In fact, the study found that higher tax rates for the wealthy are statistically associated with higher levels of growth…
The CRS study looked at tax rates and economic growth since 1945. The top tax rate in 1945 was above 90 percent, and fell to 70 percent in the 1960s and to a low of 28 percent in 1986.
The top current rate is 35 percent. The tax rate for capital gains was 25 percent in the 1940s and 1950s, then went up to 35 percent in the 1970s, before coming down to 15 percent today — the lowest rate in more than 65 years.
Lowering these rates for the wealthy, the study found, isn’t aligned with significant improvement in any of the areas it examined…
There is one part of the economy, however, that is changed by tax cuts for the rich: inequality….
The share of total income going to the top 0.1 percent hovered around 4 percent during the 1950s, 1960s and 1970s, then rose to 12 percent by the mid-2000s. During this period, the average tax rate paid by the 0.1 percent fell from more than 40 percent to below 25 percent.” (Study: Tax Cuts for the Rich Don’t Spur Growth, CNBC)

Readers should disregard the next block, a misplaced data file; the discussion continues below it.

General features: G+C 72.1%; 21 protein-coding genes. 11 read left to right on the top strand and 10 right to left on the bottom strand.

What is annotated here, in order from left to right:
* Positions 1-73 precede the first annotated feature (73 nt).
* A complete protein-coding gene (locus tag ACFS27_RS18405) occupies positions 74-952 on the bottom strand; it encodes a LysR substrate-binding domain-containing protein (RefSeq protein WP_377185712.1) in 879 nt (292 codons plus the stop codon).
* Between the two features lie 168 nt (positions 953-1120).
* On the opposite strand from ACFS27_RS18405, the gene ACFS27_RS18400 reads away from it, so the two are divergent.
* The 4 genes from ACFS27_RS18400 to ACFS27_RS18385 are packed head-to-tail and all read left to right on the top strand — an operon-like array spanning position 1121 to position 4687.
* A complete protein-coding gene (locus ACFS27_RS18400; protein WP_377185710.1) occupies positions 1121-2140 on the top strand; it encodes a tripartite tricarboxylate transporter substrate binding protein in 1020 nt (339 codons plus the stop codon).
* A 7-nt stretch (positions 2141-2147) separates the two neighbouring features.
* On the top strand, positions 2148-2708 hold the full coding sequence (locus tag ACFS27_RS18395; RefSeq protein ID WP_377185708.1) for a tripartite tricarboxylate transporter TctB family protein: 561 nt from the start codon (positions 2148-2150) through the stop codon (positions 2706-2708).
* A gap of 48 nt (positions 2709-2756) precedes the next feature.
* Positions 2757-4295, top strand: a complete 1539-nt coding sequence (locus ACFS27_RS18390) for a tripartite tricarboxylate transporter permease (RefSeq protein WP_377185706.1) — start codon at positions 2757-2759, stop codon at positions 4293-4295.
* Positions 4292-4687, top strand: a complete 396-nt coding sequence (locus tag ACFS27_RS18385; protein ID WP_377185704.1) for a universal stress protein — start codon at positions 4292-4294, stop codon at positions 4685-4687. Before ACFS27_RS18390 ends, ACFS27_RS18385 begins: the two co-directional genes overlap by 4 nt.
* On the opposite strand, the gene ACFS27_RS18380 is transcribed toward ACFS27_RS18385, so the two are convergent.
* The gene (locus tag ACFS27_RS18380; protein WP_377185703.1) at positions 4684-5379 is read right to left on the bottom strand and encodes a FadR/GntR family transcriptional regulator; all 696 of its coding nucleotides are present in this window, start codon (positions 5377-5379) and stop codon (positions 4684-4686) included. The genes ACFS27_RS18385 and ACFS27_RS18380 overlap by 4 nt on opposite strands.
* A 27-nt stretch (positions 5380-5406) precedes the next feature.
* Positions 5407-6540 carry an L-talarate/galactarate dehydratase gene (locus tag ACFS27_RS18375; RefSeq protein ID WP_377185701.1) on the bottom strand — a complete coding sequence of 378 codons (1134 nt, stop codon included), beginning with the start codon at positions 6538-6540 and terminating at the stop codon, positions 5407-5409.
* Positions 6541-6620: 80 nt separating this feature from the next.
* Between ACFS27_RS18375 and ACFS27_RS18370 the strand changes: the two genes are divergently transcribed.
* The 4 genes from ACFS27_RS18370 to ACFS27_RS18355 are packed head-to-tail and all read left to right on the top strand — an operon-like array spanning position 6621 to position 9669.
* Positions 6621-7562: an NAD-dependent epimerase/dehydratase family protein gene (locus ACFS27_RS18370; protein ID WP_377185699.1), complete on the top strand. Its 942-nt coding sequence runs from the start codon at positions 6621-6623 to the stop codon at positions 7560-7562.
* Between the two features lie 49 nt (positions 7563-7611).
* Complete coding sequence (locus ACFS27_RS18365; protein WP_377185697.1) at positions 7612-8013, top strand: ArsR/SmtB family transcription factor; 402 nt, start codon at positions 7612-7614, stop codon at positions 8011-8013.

Trump’s tax plan will increase inequality by making the rich richer. He wants to reduce the top tax rate from 39.6% to 33% which means that people “making $3.7 million or more in a year, would receive $1 million in annual tax savings.” (USA Today) The plan is bad for the economy, bad for the deficits and bad for working people who will see more aggressive attacks on Social Security to make up for the losses in revenue.
Second, the huge tax break Trump intends to award to the tax dodging corporations that stash their money overseas will not be used to fire up growth or invest in future business ventures, but to issue more dividends to shareholders or increase stock buybacks that pump up stock prices. There’s a great article at the Intercept website that sums it up perfectly. Here’s a short excerpt: